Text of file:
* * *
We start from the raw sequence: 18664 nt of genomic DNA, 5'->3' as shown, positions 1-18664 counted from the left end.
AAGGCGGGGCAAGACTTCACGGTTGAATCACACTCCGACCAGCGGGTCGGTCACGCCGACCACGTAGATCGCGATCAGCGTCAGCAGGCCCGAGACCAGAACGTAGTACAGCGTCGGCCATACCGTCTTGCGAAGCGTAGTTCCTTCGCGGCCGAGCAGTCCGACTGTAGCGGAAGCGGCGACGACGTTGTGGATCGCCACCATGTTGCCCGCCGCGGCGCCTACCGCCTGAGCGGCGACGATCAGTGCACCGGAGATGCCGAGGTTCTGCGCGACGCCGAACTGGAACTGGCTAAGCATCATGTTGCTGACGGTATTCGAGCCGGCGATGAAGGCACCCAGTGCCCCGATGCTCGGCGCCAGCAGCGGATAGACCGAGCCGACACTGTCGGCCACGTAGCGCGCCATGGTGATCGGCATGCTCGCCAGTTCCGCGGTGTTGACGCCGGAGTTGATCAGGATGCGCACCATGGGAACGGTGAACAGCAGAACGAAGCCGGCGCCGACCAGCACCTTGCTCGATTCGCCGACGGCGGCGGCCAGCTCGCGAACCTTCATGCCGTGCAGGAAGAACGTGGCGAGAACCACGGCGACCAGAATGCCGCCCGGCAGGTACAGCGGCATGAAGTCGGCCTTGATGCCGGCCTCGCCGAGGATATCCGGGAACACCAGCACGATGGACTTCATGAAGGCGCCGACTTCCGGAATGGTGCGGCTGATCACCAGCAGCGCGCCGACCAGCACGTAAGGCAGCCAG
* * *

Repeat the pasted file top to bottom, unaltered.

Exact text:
We start from the raw sequence: 18664 nt of genomic DNA, 5'->3' as shown, positions 1-18664 counted from the left end.
AAGGCGGGGCAAGACTTCACGGTTGAATCACACTCCGACCAGCGGGTCGGTCACGCCGACCACGTAGATCGCGATCAGCGTCAGCAGGCCCGAGACCAGAACGTAGTACAGCGTCGGCCATACCGTCTTGCGAAGCGTAGTTCCTTCGCGGCCGAGCAGTCCGACTGTAGCGGAAGCGGCGACGACGTTGTGGATCGCCACCATGTTGCCCGCCGCGGCGCCTACCGCCTGAGCGGCGACGATCAGTGCACCGGAGATGCCGAGGTTCTGCGCGACGCCGAACTGGAACTGGCTAAGCATCATGTTGCTGACGGTATTCGAGCCGGCGATGAAGGCACCCAGTGCCCCGATGCTCGGCGCCAGCAGCGGATAGACCGAGCCGACACTGTCGGCCACGTAGCGCGCCATGGTGATCGGCATGCTCGCCAGTTCCGCGGTGTTGACGCCGGAGTTGATCAGGATGCGCACCATGGGAACGGTGAACAGCAGAACGAAGCCGGCGCCGACCAGCACCTTGCTCGATTCGCCGACGGCGGCGGCCAGCTCGCGAACCTTCATGCCGTGCAGGAAGAACGTGGCGAGAACCACGGCGACCAGAATGCCGCCCGGCAGGTACAGCGGCATGAAGTCGGCCTTGATGCCGGCCTCGCCGAGGATATCCGGGAACACCAGCACGATGGACTTCATGAAGGCGCCGACTTCCGGAATGGTGCGGCTGATCACCAGCAGCGCGCCGACCAGCACGTAAGGCAGCCAG